The other day Leo asked us Frisky staffers a question about where we spend our summer vacations, which got me reminiscing about summers past and daydreaming of my upcoming trips. I grew up overseas (my parents were/are educators at schools on U.S. military bases), and my family spent summers at my maternal grandparents’ house in St. Louis. My memories are laced with rides down the Mississippi River on my aunt and uncle’s boat, swapping ghost stories with my grandfather in the backyard at dusk, sleepovers with my cousins, eating Grandma’s fried chicken, and taking lots of road trips with my parents all over the country. I loved summers not just for the time off from school, but because it was the only time of year I got to see my extended family whom I loved so much (especially my grandparents) and for two months out of the year, I got to be a “normal” American with cable TV, malls, and fast food burger joints. It was just like in the movies! I could write a whole book — and maybe I will someday — about what those summer vacations meant for me, how they were the one bit of stability that stayed constant through my very unstable, pretty turbulent, unique upbringing. By the time I finally moved to the States for college, I’d lived in three different countries (none of them English-speaking), nine different homes (including a hotel room my family lived in for a year), and attended six different schools. But through that whole time — and until my mid-20s — my grandparents lived in the same home, the same home my mother and her siblings were raised in and the same home where I spent almost every single summer growing up. It wasn’t glamorous or unique or anything to write home about, but it was bursting with love and more personal history than any photo album or keepsake box I have now. The day I drove away from that house for the last time, a few weeks before my aging grandparents sold it and moved to a smaller, much more manageable apartment on the other side of town, I felt like I was watching the last bit of my childhood slip away. I was 24 and moving to Chicago and in with a boyfriend for the first time. Life was certainly changing.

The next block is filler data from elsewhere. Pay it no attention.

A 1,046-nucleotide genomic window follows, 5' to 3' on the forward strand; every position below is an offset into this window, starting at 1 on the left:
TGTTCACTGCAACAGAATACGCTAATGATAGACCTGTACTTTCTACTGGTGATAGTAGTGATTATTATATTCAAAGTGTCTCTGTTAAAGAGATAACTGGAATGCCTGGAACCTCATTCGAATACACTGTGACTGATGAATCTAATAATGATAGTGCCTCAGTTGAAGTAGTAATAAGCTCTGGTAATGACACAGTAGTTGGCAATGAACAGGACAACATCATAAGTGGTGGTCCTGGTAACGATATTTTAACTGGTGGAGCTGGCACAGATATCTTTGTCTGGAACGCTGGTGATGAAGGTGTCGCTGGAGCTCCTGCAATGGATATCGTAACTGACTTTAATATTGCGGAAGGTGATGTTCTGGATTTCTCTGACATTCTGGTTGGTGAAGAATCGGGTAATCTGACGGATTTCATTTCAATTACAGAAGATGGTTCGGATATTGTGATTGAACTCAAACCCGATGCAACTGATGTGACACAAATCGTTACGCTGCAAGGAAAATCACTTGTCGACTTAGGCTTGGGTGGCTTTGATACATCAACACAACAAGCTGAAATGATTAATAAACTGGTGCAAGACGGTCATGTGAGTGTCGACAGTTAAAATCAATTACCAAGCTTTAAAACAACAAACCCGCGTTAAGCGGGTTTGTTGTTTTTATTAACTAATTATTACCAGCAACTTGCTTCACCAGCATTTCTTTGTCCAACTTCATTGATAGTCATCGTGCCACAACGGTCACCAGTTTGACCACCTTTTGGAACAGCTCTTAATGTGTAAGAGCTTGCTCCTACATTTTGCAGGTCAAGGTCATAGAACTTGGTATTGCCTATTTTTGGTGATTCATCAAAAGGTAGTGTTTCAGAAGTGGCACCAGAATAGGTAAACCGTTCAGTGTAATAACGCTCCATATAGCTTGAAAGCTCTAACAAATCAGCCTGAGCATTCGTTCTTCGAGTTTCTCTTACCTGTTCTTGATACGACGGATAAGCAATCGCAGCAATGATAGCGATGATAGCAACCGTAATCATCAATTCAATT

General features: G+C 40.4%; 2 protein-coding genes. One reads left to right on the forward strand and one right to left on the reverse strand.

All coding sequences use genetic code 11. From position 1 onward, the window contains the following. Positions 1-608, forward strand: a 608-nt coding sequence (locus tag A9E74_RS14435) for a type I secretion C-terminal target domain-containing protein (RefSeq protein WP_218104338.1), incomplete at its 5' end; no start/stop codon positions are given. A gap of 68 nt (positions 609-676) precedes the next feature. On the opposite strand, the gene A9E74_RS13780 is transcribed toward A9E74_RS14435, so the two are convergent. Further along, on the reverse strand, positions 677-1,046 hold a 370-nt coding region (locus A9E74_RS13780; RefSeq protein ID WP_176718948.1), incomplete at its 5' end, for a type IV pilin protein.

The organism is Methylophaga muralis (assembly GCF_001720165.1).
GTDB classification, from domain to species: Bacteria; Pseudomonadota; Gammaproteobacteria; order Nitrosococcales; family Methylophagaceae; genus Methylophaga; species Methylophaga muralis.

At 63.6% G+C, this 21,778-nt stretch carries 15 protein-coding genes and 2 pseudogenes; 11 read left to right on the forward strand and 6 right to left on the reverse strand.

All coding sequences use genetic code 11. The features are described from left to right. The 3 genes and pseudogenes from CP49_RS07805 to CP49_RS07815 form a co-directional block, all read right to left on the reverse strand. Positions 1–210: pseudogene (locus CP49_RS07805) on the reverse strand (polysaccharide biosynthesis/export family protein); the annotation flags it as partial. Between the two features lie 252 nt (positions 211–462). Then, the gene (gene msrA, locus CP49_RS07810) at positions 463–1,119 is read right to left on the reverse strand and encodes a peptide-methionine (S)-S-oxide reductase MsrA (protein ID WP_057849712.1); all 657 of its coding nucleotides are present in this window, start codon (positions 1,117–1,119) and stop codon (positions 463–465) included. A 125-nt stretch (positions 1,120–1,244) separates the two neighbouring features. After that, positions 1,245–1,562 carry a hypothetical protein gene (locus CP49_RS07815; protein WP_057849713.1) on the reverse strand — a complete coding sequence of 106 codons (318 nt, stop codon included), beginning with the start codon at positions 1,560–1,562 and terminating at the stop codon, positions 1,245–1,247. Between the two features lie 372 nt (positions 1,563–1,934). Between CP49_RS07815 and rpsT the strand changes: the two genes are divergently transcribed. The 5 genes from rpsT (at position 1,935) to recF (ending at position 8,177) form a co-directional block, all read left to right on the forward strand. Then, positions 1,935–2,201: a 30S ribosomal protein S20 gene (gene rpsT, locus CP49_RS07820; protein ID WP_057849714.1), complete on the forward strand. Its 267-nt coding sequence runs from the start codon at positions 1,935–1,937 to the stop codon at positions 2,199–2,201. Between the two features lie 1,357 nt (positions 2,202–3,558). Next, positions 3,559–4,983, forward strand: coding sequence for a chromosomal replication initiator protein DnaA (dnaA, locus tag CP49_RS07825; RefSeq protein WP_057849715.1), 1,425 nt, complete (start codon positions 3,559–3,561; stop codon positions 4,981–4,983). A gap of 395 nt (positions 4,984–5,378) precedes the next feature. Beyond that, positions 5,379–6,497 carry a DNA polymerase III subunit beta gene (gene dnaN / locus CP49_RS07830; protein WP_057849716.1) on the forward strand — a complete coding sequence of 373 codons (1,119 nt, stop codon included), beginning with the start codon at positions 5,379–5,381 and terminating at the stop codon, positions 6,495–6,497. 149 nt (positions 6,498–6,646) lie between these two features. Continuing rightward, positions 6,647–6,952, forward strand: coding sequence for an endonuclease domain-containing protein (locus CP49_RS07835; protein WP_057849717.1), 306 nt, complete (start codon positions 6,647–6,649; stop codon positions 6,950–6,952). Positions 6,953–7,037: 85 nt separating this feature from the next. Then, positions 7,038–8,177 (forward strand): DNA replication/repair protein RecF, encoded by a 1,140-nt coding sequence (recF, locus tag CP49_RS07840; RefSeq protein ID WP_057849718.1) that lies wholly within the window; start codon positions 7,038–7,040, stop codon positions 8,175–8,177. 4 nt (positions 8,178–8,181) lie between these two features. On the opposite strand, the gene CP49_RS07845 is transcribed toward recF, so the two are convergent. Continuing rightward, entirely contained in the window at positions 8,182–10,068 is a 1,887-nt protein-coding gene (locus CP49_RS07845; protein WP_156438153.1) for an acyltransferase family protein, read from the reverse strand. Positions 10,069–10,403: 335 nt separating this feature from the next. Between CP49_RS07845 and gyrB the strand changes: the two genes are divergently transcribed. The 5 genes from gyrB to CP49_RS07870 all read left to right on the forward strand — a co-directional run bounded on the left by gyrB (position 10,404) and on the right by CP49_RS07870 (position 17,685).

These days I still spend a little time in St. Louis during the summer, though it’s more like a long weekend instead of two months. My grandparents are still alive, though my dad’s parents whom we spent a week or two with in Illinois each summer are long gone. I haven’t been on a boat ride down the Mississippi in over a decade; my 80-year-old grandmother hasn’t cooked her famous fried chicken — or anything else, really — in just as long; and the malls, fast food joints and cable TV certainly don’t hold the same novelty they once did (but I sure have fun taking my annual trip the local casino!). And maybe it’s just that thick Midwest humidity or the way the lightning bugs sparkle in my grandparents’ back yard, but for those few days I’m there the clock turns back and I feel like a kid again. And isn’t that what summer’s for?
So, how did you spend your summers growing up? Where do you go now? Do you have any traditions you’ve hung onto since childhood?